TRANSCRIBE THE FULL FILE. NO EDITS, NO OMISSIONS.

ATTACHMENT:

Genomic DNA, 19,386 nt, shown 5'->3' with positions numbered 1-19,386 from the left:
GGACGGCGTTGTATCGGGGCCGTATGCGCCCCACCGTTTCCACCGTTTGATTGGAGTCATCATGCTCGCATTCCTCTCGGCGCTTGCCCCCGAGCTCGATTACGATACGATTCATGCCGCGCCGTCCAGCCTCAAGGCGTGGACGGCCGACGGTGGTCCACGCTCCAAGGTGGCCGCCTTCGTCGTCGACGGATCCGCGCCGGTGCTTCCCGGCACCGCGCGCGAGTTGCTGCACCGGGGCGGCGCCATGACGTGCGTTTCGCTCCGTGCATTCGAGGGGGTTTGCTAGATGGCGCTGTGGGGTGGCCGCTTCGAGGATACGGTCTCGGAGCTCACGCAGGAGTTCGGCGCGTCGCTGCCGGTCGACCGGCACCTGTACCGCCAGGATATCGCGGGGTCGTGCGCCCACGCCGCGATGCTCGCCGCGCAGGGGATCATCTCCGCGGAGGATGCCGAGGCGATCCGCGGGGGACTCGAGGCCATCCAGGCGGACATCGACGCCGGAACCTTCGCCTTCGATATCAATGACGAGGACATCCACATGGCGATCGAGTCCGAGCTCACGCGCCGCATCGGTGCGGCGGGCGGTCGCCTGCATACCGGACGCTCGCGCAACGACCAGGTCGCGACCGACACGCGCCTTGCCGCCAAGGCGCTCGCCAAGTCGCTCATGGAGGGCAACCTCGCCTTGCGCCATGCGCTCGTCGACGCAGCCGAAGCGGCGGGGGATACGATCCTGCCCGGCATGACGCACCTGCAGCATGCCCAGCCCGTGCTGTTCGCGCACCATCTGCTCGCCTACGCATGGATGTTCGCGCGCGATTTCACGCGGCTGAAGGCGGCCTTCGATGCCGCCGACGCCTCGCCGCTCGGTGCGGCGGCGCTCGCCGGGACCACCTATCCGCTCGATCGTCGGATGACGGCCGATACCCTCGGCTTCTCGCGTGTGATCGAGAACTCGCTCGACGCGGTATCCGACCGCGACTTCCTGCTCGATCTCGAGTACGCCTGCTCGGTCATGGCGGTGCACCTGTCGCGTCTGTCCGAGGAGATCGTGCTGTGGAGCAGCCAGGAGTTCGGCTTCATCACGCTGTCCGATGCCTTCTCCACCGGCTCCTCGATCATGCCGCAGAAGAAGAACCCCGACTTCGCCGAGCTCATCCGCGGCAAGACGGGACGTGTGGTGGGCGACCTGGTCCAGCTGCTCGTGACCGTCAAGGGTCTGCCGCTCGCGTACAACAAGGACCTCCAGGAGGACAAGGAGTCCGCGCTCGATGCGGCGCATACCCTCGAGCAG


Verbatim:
Genomic DNA, 19,386 nt, shown 5'->3' with positions numbered 1-19,386 from the left:
GGACGGCGTTGTATCGGGGCCGTATGCGCCCCACCGTTTCCACCGTTTGATTGGAGTCATCATGCTCGCATTCCTCTCGGCGCTTGCCCCCGAGCTCGATTACGATACGATTCATGCCGCGCCGTCCAGCCTCAAGGCGTGGACGGCCGACGGTGGTCCACGCTCCAAGGTGGCCGCCTTCGTCGTCGACGGATCCGCGCCGGTGCTTCCCGGCACCGCGCGCGAGTTGCTGCACCGGGGCGGCGCCATGACGTGCGTTTCGCTCCGTGCATTCGAGGGGGTTTGCTAGATGGCGCTGTGGGGTGGCCGCTTCGAGGATACGGTCTCGGAGCTCACGCAGGAGTTCGGCGCGTCGCTGCCGGTCGACCGGCACCTGTACCGCCAGGATATCGCGGGGTCGTGCGCCCACGCCGCGATGCTCGCCGCGCAGGGGATCATCTCCGCGGAGGATGCCGAGGCGATCCGCGGGGGACTCGAGGCCATCCAGGCGGACATCGACGCCGGAACCTTCGCCTTCGATATCAATGACGAGGACATCCACATGGCGATCGAGTCCGAGCTCACGCGCCGCATCGGTGCGGCGGGCGGTCGCCTGCATACCGGACGCTCGCGCAACGACCAGGTCGCGACCGACACGCGCCTTGCCGCCAAGGCGCTCGCCAAGTCGCTCATGGAGGGCAACCTCGCCTTGCGCCATGCGCTCGTCGACGCAGCCGAAGCGGCGGGGGATACGATCCTGCCCGGCATGACGCACCTGCAGCATGCCCAGCCCGTGCTGTTCGCGCACCATCTGCTCGCCTACGCATGGATGTTCGCGCGCGATTTCACGCGGCTGAAGGCGGCCTTCGATGCCGCCGACGCCTCGCCGCTCGGTGCGGCGGCGCTCGCCGGGACCACCTATCCGCTCGATCGTCGGATGACGGCCGATACCCTCGGCTTCTCGCGTGTGATCGAGAACTCGCTCGACGCGGTATCCGACCGCGACTTCCTGCTCGATCTCGAGTACGCCTGCTCGGTCATGGCGGTGCACCTGTCGCGTCTGTCCGAGGAGATCGTGCTGTGGAGCAGCCAGGAGTTCGGCTTCATCACGCTGTCCGATGCCTTCTCCACCGGCTCCTCGATCATGCCGCAGAAGAAGAACCCCGACTTCGCCGAGCTCATCCGCGGCAAGACGGGACGTGTGGTGGGCGACCTGGTCCAGCTGCTCGTGACCGTCAAGGGTCTGCCGCTCGCGTACAACAAGGACCTCCAGGAGGACAAGGAGTCCGCGCTCGATGCGGCGCATACCCTCGAGCAG